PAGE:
What the Construction Estimate Template Includes

Creating an estimate that perfectly matches the final cost of a construction project is nearly impossible. To nail down a reliable figure, you'll need to outline the scope of work, then break it down into individual costs for supplies, tools, labor, and any other expenses necessary to complete the project as outlined. 

Here's a checklist for your construction estimate with the key sections to include:

Brief Description of Work 

Define the boundaries of what the project is about, specifying any unique requirements that might influence costs, such as the need for custom materials or specialized labor. Also, highlight key components such as demolition, construction, renovation, or installation works. 

Remember, clarity and brevity are important here. The goal is to help stakeholders understand the project's scale without overwhelming them with all the details about specifications and material choices.

Direct Costs

Direct costs are the expenditures directly involved in the physical construction of your project. This includes the money paid for materials—think lumber, steel, concrete—and labor costs. It also covers equipment and any payments to subcontractors you bring on board to tackle specialized aspects of the job. These costs are the foundation of your project, and without them, nothing gets built. They're also the figures you'll most frequently adjust as you refine your estimate.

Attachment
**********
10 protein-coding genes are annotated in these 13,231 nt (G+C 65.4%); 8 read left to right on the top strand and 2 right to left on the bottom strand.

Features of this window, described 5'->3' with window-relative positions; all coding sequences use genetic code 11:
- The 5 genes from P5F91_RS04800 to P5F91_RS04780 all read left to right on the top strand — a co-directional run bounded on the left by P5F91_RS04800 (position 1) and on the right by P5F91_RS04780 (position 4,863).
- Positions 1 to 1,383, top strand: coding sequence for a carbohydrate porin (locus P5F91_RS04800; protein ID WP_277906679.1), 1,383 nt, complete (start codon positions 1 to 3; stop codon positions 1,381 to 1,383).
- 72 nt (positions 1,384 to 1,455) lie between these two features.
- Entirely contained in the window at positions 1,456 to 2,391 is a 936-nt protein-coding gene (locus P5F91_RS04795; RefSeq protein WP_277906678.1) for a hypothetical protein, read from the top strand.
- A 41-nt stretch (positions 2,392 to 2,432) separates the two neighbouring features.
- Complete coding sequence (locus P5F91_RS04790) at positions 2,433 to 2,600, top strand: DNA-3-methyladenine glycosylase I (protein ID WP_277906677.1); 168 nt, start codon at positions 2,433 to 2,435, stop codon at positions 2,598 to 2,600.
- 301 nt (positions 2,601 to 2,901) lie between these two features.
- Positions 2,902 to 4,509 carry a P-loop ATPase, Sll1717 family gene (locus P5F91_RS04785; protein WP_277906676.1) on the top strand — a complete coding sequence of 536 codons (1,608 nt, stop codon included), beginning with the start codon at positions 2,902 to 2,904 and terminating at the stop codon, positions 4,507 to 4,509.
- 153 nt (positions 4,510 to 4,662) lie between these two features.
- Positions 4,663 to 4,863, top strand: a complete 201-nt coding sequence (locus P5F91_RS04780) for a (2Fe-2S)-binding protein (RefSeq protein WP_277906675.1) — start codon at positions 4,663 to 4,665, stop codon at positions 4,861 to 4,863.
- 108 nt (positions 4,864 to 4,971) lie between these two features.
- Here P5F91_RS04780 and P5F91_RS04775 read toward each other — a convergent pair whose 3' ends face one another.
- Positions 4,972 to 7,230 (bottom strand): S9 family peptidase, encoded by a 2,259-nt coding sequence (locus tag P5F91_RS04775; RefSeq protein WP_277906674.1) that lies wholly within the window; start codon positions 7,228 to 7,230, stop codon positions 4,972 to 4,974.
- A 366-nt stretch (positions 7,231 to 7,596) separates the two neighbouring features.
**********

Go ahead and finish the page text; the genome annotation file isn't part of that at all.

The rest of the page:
Indirect Costs 

Indirect expenses are not directly tied to a specific building or structure but are absolutely crucial to getting your project across the finish line.

Fixed indirect costs, like your monthly office rent, stay the same regardless of your project's size. Variable costs, on the other hand, fluctuate based on the project's size and needs. Think fuel costs for your machinery — these will vary based on how much you use them and the current fuel price, or marketing expenses that fluctuate with your business development activities.